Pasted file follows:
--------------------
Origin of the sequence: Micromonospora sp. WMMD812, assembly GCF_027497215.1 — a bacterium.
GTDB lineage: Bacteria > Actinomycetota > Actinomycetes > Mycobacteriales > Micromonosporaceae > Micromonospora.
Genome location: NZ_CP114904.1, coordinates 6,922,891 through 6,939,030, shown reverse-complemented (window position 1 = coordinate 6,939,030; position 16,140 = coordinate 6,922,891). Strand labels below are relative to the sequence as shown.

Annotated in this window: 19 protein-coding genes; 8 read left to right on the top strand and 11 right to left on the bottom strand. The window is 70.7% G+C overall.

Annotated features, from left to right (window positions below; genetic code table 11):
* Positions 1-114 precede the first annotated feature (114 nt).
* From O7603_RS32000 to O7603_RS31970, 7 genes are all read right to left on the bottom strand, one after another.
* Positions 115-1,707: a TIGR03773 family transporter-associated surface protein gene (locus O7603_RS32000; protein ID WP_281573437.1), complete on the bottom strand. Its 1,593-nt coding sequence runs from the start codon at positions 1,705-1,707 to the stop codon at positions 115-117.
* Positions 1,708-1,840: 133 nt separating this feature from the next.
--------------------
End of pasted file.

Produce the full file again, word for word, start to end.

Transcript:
Origin of the sequence: Micromonospora sp. WMMD812, assembly GCF_027497215.1 — a bacterium.
GTDB lineage: Bacteria > Actinomycetota > Actinomycetes > Mycobacteriales > Micromonosporaceae > Micromonospora.
Genome location: NZ_CP114904.1, coordinates 6,922,891 through 6,939,030, shown reverse-complemented (window position 1 = coordinate 6,939,030; position 16,140 = coordinate 6,922,891). Strand labels below are relative to the sequence as shown.

Annotated in this window: 19 protein-coding genes; 8 read left to right on the top strand and 11 right to left on the bottom strand. The window is 70.7% G+C overall.

Annotated features, from left to right (window positions below; genetic code table 11):
* Positions 1-114 precede the first annotated feature (114 nt).
* From O7603_RS32000 to O7603_RS31970, 7 genes are all read right to left on the bottom strand, one after another.
* Positions 115-1,707: a TIGR03773 family transporter-associated surface protein gene (locus O7603_RS32000; protein ID WP_281573437.1), complete on the bottom strand. Its 1,593-nt coding sequence runs from the start codon at positions 1,705-1,707 to the stop codon at positions 115-117.
* Positions 1,708-1,840: 133 nt separating this feature from the next.